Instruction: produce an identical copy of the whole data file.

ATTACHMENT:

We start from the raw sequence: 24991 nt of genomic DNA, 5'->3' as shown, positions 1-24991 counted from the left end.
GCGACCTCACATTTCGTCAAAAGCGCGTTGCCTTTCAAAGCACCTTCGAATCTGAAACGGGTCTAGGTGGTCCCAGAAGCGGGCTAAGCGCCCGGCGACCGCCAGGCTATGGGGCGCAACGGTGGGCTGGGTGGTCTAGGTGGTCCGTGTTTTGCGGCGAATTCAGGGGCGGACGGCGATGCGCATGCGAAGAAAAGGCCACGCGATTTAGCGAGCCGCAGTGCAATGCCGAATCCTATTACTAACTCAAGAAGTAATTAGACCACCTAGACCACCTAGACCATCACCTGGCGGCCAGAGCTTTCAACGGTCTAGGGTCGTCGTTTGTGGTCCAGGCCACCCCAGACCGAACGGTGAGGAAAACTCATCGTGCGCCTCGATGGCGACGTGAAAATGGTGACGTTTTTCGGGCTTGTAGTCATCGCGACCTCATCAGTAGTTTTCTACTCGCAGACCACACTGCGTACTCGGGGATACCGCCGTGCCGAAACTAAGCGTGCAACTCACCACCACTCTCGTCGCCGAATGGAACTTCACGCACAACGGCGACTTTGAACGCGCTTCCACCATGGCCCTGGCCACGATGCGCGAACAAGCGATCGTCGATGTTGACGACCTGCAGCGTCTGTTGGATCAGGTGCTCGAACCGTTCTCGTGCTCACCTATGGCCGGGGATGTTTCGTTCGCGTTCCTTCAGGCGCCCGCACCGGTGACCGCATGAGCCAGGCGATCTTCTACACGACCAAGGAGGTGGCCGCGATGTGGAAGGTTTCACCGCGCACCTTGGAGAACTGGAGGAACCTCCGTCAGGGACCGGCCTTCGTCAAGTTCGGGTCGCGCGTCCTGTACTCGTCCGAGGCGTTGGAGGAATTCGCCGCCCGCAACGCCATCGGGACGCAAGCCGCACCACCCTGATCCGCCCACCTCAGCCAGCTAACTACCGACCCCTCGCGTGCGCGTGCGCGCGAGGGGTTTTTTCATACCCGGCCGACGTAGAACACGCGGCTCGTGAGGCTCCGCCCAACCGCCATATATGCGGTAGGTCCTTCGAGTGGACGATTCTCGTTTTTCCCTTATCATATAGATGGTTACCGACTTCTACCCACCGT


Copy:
We start from the raw sequence: 24991 nt of genomic DNA, 5'->3' as shown, positions 1-24991 counted from the left end.
GCGACCTCACATTTCGTCAAAAGCGCGTTGCCTTTCAAAGCACCTTCGAATCTGAAACGGGTCTAGGTGGTCCCAGAAGCGGGCTAAGCGCCCGGCGACCGCCAGGCTATGGGGCGCAACGGTGGGCTGGGTGGTCTAGGTGGTCCGTGTTTTGCGGCGAATTCAGGGGCGGACGGCGATGCGCATGCGAAGAAAAGGCCACGCGATTTAGCGAGCCGCAGTGCAATGCCGAATCCTATTACTAACTCAAGAAGTAATTAGACCACCTAGACCACCTAGACCATCACCTGGCGGCCAGAGCTTTCAACGGTCTAGGGTCGTCGTTTGTGGTCCAGGCCACCCCAGACCGAACGGTGAGGAAAACTCATCGTGCGCCTCGATGGCGACGTGAAAATGGTGACGTTTTTCGGGCTTGTAGTCATCGCGACCTCATCAGTAGTTTTCTACTCGCAGACCACACTGCGTACTCGGGGATACCGCCGTGCCGAAACTAAGCGTGCAACTCACCACCACTCTCGTCGCCGAATGGAACTTCACGCACAACGGCGACTTTGAACGCGCTTCCACCATGGCCCTGGCCACGATGCGCGAACAAGCGATCGTCGATGTTGACGACCTGCAGCGTCTGTTGGATCAGGTGCTCGAACCGTTCTCGTGCTCACCTATGGCCGGGGATGTTTCGTTCGCGTTCCTTCAGGCGCCCGCACCGGTGACCGCATGAGCCAGGCGATCTTCTACACGACCAAGGAGGTGGCCGCGATGTGGAAGGTTTCACCGCGCACCTTGGAGAACTGGAGGAACCTCCGTCAGGGACCGGCCTTCGTCAAGTTCGGGTCGCGCGTCCTGTACTCGTCCGAGGCGTTGGAGGAATTCGCCGCCCGCAACGCCATCGGGACGCAAGCCGCACCACCCTGATCCGCCCACCTCAGCCAGCTAACTACCGACCCCTCGCGTGCGCGTGCGCGCGAGGGGTTTTTTCATACCCGGCCGACGTAGAACACGCGGCTCGTGAGGCTCCGCCCAACCGCCATATATGCGGTAGGTCCTTCGAGTGGACGATTCTCGTTTTTCCCTTATCATATAGATGGTTACCGACTTCTACCCACCGT